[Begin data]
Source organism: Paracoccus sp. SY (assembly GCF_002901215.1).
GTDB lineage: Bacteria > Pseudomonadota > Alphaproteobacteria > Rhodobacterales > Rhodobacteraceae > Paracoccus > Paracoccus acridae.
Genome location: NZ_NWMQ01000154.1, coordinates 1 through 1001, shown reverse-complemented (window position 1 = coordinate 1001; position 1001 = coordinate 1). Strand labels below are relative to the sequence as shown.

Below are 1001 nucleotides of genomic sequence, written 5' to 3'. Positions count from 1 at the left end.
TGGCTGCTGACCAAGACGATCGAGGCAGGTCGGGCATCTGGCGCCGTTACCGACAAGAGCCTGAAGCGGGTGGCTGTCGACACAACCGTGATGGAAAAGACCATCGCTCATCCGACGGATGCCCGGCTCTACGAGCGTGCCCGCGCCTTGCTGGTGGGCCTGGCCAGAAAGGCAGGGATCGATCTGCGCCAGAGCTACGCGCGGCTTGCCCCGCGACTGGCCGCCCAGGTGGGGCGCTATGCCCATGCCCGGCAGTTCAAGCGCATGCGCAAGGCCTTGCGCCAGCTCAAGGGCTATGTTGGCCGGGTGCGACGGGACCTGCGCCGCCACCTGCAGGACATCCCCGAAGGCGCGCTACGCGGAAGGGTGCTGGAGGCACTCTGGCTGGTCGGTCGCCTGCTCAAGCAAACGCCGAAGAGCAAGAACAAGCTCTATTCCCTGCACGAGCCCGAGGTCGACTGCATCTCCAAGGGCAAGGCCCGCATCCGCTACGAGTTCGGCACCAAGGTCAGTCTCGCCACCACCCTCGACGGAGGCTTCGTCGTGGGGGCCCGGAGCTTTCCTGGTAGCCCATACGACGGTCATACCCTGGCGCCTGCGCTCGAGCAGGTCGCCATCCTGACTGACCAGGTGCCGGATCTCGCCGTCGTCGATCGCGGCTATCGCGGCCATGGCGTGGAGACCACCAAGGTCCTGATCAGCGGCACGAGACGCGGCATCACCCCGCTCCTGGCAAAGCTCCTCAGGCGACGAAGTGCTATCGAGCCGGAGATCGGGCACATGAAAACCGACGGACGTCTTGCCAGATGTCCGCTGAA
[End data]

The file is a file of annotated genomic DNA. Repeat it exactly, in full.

Source organism: Paracoccus sp. SY (assembly GCF_002901215.1).
GTDB lineage: Bacteria > Pseudomonadota > Alphaproteobacteria > Rhodobacterales > Rhodobacteraceae > Paracoccus > Paracoccus acridae.
Genome location: NZ_NWMQ01000154.1, coordinates 1 through 1001, shown reverse-complemented (window position 1 = coordinate 1001; position 1001 = coordinate 1). Strand labels below are relative to the sequence as shown.

Below are 1001 nucleotides of genomic sequence, written 5' to 3'. Positions count from 1 at the left end.
TGGCTGCTGACCAAGACGATCGAGGCAGGTCGGGCATCTGGCGCCGTTACCGACAAGAGCCTGAAGCGGGTGGCTGTCGACACAACCGTGATGGAAAAGACCATCGCTCATCCGACGGATGCCCGGCTCTACGAGCGTGCCCGCGCCTTGCTGGTGGGCCTGGCCAGAAAGGCAGGGATCGATCTGCGCCAGAGCTACGCGCGGCTTGCCCCGCGACTGGCCGCCCAGGTGGGGCGCTATGCCCATGCCCGGCAGTTCAAGCGCATGCGCAAGGCCTTGCGCCAGCTCAAGGGCTATGTTGGCCGGGTGCGACGGGACCTGCGCCGCCACCTGCAGGACATCCCCGAAGGCGCGCTACGCGGAAGGGTGCTGGAGGCACTCTGGCTGGTCGGTCGCCTGCTCAAGCAAACGCCGAAGAGCAAGAACAAGCTCTATTCCCTGCACGAGCCCGAGGTCGACTGCATCTCCAAGGGCAAGGCCCGCATCCGCTACGAGTTCGGCACCAAGGTCAGTCTCGCCACCACCCTCGACGGAGGCTTCGTCGTGGGGGCCCGGAGCTTTCCTGGTAGCCCATACGACGGTCATACCCTGGCGCCTGCGCTCGAGCAGGTCGCCATCCTGACTGACCAGGTGCCGGATCTCGCCGTCGTCGATCGCGGCTATCGCGGCCATGGCGTGGAGACCACCAAGGTCCTGATCAGCGGCACGAGACGCGGCATCACCCCGCTCCTGGCAAAGCTCCTCAGGCGACGAAGTGCTATCGAGCCGGAGATCGGGCACATGAAAACCGACGGACGTCTTGCCAGATGTCCGCTGAA